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Servants of the painter William Hogarth around 1750

The servants (regionally also “the people ”) denotes the servants of a landlord or landlord who are obliged to perform domestic work (deputate servants ) or hired (household servants ) . The term has common Germanic roots and came into the German language via Old High German gisind , which meant " follower ". The Longobard gasindius and the Anglo-Saxon gesi was , which both also referred to followers, and the Dutch word gezin ( family ) are related.


Glance into the living and sleeping area of ​​a servant's apartment in the Umstadt Museum Gruberhof

A distinction was made between unmarried household servants with wages and meals from married deputate servants with compensation in kind , an allocated land area and sometimes their own apartment or servants' house . A distinction was also made between house servants and court servants , depending on whether domestic or agricultural services were performed. Court servants were also called servants in high aristocratic houses.

In the 19th century, rural servants were generally young and unmarried. Serving the servants usually began at the age of twelve, often earlier. Servant or maid who married were as, granny or Inwohner sometimes stay on the farm, sometimes they had to find another farm. Farm servants were subordinate to the farmer and the farmer's wife and were - due to their mostly young age - treated like their own offspring. Especially since the farmhouses had an open structure and hardly any private sphere, there was no demarcation between the biological family of the farmer and the servants - often unrelated to the farmer.

A servant contract, which was usually concluded orally, but was nevertheless binding, established the servant relationship. The payment of a cash by the employer confirmed the contract. The contract obliged the servants to do all domestic work ordered by the employer. As soon as the servants were able to establish their own household after marriage, the employment relationship changed from household servants with the apartment in or on the employer's house to deputate servants with an apartment located on the leased property.

The employers were obliged to grant the servant wages and food according to local customs and to only require him to do work that was legally permitted and not hazardous to health, not to abuse them in any way, to compensate them for damage they suffered in the service, as well as the costs for incurred in the service To bear diseases.

In the 19th century, in most German states and cities, there were special servants' ordinances , which stipulated that rabble people had to keep records of testimonies that had to be deposited with the police . In these servants' books the employers entered a certificate for the outgoing servants.


The derived, strongly derogatory word rabble , on the other hand, in modern parlance refers to people to whom the speaker sees himself morally and / or in the social order and who, from the speaker's point of view, are considered to be uncultivated , or asocial , possibly also criminal behavior. It is therefore used for a wide variety of people, from people without a permanent address, the unemployed and people without a regular income to people who do not meet the social target because of poverty . Terms with a similar meaning are pack , baggage , rabble and rubbish .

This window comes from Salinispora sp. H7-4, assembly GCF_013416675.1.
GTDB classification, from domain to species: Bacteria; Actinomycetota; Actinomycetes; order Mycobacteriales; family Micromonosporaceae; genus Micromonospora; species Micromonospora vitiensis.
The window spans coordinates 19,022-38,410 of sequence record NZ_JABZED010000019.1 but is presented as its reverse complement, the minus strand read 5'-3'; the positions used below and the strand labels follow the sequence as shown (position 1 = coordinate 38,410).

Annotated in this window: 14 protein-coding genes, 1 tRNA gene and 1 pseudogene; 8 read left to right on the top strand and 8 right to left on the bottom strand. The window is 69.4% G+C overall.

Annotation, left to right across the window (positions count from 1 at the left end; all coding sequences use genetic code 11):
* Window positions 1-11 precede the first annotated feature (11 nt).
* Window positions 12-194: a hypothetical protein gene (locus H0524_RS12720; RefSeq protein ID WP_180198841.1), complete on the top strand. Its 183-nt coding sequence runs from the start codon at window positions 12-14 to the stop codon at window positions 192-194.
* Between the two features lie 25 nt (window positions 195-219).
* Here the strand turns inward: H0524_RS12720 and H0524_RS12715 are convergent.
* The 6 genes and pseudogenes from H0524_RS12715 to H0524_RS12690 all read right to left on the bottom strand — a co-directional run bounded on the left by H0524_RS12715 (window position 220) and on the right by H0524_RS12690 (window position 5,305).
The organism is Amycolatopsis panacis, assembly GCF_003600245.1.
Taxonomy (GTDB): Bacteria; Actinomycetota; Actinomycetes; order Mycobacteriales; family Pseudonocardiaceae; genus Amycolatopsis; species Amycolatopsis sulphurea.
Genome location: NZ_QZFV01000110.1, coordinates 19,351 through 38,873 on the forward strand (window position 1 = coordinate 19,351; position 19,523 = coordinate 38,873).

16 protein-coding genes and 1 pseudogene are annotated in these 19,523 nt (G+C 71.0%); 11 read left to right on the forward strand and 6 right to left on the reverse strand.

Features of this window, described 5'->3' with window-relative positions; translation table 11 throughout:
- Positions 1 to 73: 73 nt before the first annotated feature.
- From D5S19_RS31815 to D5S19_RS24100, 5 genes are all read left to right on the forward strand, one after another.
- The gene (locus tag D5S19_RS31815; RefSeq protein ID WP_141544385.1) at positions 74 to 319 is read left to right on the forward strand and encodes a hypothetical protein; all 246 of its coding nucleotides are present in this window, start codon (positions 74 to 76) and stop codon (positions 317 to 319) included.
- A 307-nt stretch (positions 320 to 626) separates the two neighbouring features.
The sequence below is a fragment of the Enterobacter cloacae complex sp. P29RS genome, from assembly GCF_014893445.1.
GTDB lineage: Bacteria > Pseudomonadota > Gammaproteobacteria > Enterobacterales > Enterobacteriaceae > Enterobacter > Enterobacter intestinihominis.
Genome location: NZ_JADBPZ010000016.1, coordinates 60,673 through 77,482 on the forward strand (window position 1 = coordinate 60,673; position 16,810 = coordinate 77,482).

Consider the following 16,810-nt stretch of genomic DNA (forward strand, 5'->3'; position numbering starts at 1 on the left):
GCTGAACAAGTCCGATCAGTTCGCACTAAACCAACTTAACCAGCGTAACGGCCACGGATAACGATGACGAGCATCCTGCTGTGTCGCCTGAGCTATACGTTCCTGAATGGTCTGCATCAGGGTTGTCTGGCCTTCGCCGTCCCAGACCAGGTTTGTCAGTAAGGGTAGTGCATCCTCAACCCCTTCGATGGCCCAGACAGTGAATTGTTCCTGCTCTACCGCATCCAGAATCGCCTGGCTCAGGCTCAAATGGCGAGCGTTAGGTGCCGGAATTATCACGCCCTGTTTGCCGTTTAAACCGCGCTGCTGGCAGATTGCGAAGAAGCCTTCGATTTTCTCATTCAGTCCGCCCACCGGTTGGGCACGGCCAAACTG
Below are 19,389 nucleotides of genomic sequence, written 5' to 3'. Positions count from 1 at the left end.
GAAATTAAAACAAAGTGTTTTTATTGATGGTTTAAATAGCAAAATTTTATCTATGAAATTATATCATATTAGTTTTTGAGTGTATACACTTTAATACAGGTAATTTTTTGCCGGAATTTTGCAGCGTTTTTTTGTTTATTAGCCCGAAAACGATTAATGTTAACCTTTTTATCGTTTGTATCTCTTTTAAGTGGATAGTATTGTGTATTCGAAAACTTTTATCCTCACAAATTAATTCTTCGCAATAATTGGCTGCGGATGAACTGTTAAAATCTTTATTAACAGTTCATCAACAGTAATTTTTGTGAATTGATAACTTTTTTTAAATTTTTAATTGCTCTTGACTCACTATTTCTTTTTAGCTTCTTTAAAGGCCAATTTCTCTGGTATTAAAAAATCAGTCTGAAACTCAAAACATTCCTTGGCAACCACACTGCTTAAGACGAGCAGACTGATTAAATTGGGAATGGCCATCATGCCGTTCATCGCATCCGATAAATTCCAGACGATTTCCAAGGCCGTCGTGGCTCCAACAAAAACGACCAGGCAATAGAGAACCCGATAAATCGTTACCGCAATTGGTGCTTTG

See also


  • Ferdinand Buomberger : Population and property statistics of the city and landscape of Freiburg (in the Uechtland) around the middle of the 15th century. Freiburg (Switzerland) 1900 (Freiburg (Switzerland), Univ., Diss., 1900), (Also in: Journal for Swiss Statistics. 36, 1900, ZDB -ID 220006-5 , pp. 205ff.).
  • Liliane Mottu-Weber: Les femmes dans la vie économique de Genève. In: Bulletin de la Société d'histoire et d'archéologie de Genève. 16, 1979, ISSN  1017-849X , pp. 381-401.
  • Thomas Vormbaum: Politics and public rights in the 19th century. (Mainly in Prussia 1810–1918) (= writings on legal history 21). Duncker and Humblot, Berlin 1980, ISBN 3-428-04755-9 (also: Münster, Univ., Philos. Fak., Diss., 1979).
  • Käthe Mittelhäuser: Residents in southern Lower Saxony. In: Blätter für deutsche Landesgeschichte 116 (1980), pp. 235–278.
  • Jean-Pierre Gutton: Domestiques et serviteurs dans la France de l'Ancien Régime. Aubier Montaigne, Paris 1981, ISBN 2-7007-0235-2 .
  • Michael Mitterauer : Family and work organization in urban societies of the late Middle Ages and early modern times. In: Alfred Haverkamp (Hrsg.): House and Family in the Late Medieval City ( City Research. Series A: Representations. Vol. 18). Böhlau, Cologne et al. 1984, ISBN 3-412-00284-4 , pp. 1–36.
  • Yvonne Pesenti: Profession: worker. Social situation and trade union organization of employed women from the lower class in Switzerland, 1890–1914. Chronos, Zurich 1988, ISBN 3-905278-28-6 (also: Zurich, Univ., Diss., 1987).

Web links

Wiktionary: servants  - explanations of meanings, word origins, synonyms, translations

Individual evidence

  1. M. Philippa, F. Debrabandere, A. Quak, T. Schoonheim en N. van der Sijs: Etymologische Woordenboek van het Nederlands, Amsterdam University Press, Amsterdam, 2015, ISBN 9789053567463 .
  2. Heidi Rosenbaum: Forms of the family . Suhrkamp, ​​Frankfurt am Main 1982, ISBN 3-518-07974-3 , pp. 65 . ; John E. Knodel: Two and a Half Centuries of Demographic History in a Bavarian Village (Anhausen) . Population Studies, Volume 24, 1980, pp. 67f, 81, 85, 102f, 106ff
  3. Geschmeiß, das. In: Adelung, grammatical-critical dictionary of the high German dialect. Volume 2. Leipzig 1796, p. 615.
  4. Geschmeiß, das. In: .